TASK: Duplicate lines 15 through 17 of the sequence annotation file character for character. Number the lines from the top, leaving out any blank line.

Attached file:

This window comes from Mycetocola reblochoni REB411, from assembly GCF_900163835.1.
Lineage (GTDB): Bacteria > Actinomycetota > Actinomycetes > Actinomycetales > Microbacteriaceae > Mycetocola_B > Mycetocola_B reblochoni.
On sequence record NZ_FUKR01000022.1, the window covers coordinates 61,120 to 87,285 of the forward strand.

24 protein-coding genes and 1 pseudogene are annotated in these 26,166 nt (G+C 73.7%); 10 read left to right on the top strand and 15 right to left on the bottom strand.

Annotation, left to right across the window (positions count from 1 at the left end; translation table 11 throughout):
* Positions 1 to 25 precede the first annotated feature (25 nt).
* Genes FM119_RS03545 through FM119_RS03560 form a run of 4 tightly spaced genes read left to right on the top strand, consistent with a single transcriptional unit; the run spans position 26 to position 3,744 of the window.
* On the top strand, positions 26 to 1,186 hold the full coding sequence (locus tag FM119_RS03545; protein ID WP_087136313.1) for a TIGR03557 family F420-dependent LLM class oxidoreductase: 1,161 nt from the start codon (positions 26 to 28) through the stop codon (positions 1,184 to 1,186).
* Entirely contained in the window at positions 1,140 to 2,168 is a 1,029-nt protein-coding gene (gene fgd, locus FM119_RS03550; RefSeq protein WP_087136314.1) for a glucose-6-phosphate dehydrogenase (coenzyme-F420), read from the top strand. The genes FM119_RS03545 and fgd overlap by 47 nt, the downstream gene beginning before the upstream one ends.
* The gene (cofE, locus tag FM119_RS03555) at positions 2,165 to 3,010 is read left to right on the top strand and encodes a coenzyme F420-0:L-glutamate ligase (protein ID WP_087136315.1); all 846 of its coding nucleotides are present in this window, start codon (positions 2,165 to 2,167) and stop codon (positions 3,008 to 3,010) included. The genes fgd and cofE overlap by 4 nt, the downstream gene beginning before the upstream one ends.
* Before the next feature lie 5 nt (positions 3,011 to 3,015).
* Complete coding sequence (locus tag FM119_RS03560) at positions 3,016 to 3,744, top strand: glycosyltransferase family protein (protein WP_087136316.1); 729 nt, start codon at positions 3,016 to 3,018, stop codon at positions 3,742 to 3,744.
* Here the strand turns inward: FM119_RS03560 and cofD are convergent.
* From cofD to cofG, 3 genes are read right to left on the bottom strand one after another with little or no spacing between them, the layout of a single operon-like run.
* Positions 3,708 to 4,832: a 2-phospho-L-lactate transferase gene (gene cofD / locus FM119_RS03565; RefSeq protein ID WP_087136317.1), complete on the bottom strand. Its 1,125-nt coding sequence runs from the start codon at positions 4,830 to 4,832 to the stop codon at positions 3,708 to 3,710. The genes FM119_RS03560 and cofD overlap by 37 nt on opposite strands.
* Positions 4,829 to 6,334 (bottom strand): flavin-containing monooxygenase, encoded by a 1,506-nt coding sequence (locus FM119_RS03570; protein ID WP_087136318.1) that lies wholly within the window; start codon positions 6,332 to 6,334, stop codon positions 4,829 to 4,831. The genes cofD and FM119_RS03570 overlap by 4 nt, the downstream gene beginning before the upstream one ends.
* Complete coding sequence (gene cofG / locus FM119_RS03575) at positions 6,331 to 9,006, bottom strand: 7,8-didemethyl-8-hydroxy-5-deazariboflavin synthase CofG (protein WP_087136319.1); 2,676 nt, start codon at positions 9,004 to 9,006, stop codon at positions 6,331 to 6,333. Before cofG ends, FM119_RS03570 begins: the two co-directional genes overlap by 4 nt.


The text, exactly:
* Positions 3,708 to 4,832: a 2-phospho-L-lactate transferase gene (gene cofD / locus FM119_RS03565; RefSeq protein ID WP_087136317.1), complete on the bottom strand. Its 1,125-nt coding sequence runs from the start codon at positions 4,830 to 4,832 to the stop codon at positions 3,708 to 3,710. The genes FM119_RS03560 and cofD overlap by 37 nt on opposite strands.
* Positions 4,829 to 6,334 (bottom strand): flavin-containing monooxygenase, encoded by a 1,506-nt coding sequence (locus FM119_RS03570; protein ID WP_087136318.1) that lies wholly within the window; start codon positions 6,332 to 6,334, stop codon positions 4,829 to 4,831. The genes cofD and FM119_RS03570 overlap by 4 nt, the downstream gene beginning before the upstream one ends.
* Complete coding sequence (gene cofG / locus FM119_RS03575) at positions 6,331 to 9,006, bottom strand: 7,8-didemethyl-8-hydroxy-5-deazariboflavin synthase CofG (protein WP_087136319.1); 2,676 nt, start codon at positions 9,004 to 9,006, stop codon at positions 6,331 to 6,333. Before cofG ends, FM119_RS03570 begins: the two co-directional genes overlap by 4 nt.